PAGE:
Death & Taxes + Change
It was said that nothing is certain in life except death and taxes. Change was probably no more than a gentle trickle then but it’s become a raging torrent now! As business leaders look to the future not only do they have to factor the increasing pace and scope of change but also face the fact that there’s no best practice model for a digital business. It’s very much a case of ‘plug and play’ and the accepted wisdom is that sooner you start the journey the better.
In my conversations with business owners I often find that social media is the litmus or ‘marmite’ test – blue or pink, love it or hate it. For some, unfortunately, social media trivialises digital and gives it a bad name but there’s growing evidence that it can no longer be dismissed as just a fringe interest.
Look around – too many businesses have felt the cold winds of digital disruption – music, films, books to name but just an obvious few.
Will it be your business next?
I’m the King of the Castle!
Life use to be much more straightforward in the ‘command and control’ era where language and behaviours such as ‘it’s my way or the highway’, ‘shape up or ship out’ and so on prevailed. In many businesses often just length of service and a modicum of ability – probably political – was enough to get you to the top of the heap. Even better if you could play the ‘knowledge is power’ card too!
Not so these days. Internet access has democratised knowledge – which of course is not the same as experience. Knowledge is no longer hoarded in the same way – often it’s just a case of what do I need to know at this point in time or, better still, who do I know who does know as in ‘phone a friend’!
Experience in a fast changing environment needs to be aligned with personal agility and flexibility and the ability to learn and admit to mistakes. Harnessing the skills of others in a much more open and valued way is part of the shift to developing a ‘digital mindset’.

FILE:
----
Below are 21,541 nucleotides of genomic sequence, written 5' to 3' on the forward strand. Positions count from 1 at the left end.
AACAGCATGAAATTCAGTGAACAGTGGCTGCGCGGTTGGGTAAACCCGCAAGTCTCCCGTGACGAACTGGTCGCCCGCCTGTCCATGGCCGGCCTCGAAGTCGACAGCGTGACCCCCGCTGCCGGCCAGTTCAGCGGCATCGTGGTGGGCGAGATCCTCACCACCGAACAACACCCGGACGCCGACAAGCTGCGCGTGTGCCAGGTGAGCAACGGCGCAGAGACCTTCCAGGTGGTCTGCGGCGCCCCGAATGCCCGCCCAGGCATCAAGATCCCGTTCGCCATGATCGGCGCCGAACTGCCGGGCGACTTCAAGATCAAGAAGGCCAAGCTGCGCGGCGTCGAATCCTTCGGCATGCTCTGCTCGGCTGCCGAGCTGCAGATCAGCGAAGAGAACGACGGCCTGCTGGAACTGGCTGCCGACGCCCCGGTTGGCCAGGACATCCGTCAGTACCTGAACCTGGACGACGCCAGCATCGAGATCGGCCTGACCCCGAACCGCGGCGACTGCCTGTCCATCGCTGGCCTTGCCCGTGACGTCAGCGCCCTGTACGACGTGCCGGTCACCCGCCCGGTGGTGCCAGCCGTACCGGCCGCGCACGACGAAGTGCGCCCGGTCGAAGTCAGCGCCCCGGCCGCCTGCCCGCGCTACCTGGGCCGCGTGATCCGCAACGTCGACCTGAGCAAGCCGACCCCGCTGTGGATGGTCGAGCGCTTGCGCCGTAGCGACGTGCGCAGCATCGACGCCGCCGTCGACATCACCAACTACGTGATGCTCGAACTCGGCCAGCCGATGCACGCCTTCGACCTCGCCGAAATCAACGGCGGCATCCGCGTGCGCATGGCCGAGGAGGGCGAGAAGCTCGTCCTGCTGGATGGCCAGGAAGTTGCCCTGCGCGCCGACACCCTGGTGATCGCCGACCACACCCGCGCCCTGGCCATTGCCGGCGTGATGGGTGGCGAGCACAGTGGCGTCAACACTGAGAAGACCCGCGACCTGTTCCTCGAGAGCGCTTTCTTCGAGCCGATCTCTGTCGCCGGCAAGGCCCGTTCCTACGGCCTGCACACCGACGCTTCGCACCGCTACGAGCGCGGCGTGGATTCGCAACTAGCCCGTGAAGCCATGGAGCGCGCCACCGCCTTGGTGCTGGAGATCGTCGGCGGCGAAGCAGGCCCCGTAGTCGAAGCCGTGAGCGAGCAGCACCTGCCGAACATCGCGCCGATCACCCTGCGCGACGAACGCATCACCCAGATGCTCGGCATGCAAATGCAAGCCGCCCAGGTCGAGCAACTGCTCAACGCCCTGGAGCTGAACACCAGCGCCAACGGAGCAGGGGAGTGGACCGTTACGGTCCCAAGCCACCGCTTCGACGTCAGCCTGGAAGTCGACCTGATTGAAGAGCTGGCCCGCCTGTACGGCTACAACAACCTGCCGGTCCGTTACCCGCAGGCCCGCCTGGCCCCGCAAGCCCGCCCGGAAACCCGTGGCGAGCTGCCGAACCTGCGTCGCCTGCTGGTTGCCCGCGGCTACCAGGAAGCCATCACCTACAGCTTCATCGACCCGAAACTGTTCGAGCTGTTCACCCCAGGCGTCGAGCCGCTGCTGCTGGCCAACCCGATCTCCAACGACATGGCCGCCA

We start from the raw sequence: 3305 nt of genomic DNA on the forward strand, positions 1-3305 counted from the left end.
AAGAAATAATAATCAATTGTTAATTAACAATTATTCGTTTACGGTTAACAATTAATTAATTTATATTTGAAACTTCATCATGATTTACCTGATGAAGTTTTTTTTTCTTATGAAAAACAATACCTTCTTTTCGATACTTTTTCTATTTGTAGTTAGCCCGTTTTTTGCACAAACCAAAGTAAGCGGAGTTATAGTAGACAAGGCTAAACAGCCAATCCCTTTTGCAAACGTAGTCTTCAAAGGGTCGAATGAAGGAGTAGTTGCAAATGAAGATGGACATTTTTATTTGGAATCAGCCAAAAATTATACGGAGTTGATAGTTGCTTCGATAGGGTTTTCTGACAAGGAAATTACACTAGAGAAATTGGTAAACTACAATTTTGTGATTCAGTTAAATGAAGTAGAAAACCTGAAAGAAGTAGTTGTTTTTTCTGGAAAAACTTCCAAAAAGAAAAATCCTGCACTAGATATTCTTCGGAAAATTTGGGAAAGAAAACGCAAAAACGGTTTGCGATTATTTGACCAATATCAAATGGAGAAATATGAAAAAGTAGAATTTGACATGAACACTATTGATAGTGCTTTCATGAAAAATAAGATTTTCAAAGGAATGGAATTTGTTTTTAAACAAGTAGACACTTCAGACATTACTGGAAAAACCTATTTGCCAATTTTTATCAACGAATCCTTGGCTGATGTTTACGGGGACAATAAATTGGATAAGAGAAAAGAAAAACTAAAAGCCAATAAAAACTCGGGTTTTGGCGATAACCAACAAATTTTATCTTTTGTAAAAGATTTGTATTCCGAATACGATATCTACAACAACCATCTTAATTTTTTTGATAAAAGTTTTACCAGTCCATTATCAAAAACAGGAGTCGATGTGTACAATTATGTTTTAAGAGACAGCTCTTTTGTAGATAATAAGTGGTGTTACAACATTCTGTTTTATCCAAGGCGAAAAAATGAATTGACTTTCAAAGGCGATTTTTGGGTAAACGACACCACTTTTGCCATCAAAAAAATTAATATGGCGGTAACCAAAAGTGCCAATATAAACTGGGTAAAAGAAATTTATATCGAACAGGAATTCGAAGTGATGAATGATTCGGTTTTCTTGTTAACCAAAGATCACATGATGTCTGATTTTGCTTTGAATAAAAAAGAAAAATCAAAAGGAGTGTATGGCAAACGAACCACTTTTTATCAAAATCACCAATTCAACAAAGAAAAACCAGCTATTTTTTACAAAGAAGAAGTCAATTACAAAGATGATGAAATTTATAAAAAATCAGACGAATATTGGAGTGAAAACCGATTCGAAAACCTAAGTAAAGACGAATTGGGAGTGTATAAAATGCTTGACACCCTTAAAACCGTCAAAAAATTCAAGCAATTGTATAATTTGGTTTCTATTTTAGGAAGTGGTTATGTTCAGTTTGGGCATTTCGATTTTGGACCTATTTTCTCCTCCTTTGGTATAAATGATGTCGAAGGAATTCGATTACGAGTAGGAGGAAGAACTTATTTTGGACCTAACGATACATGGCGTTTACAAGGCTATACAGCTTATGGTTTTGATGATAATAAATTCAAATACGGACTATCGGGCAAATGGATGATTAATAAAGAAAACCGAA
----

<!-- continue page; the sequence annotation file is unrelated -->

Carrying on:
What to do?
Disabuse yourself of the notion that you have to do it all yourself – although you do have to set the tone – walk the talk as they say.
1. If you’re social media unaware or averse, find someone in the company who’s active and can show you the ropes – it’s called ‘upward mentoring’. Make sure people see you doing this and encourage it throughout the business.
2. Get the IT and Marketing people talking to each other – the chances of success are multiplied if there’s a shared understanding across these and other disciplines in the business. Move budgets – that’s always a powerful signal.
3. Successful digital businesses focus on the customer experience and build a single picture of their touchpoints with your business. Kick start this by putting together a cross functional project team to map the customer journey – your people will definitely know where the blockages are.
4. Build a culture where digital is ‘inside out’ not ‘outside’ in. Weave a digital capability in to the fabric of your business and own it and echo it throughout. Find out who the informal leaders are – those who are respected and listened to irrespective of where they sit in the hierarchy. Use them as catalysts of change. Part of this culture too, should be treating your people as responsible adults.
5. Don’t try and do it all at once. Break it down into a series of projects and go for some quick wins upfront – good practice change management of course. This is an uncharted journey capture the learning whether it’s positive or negative to build a sustainable and profitable business.
As Gary Player famously said ‘the more I practice the luckier I get’. So start practicing digital now!
What would you add to this list?
Please do share it with me and the others who read this blog.
By Chris Farrance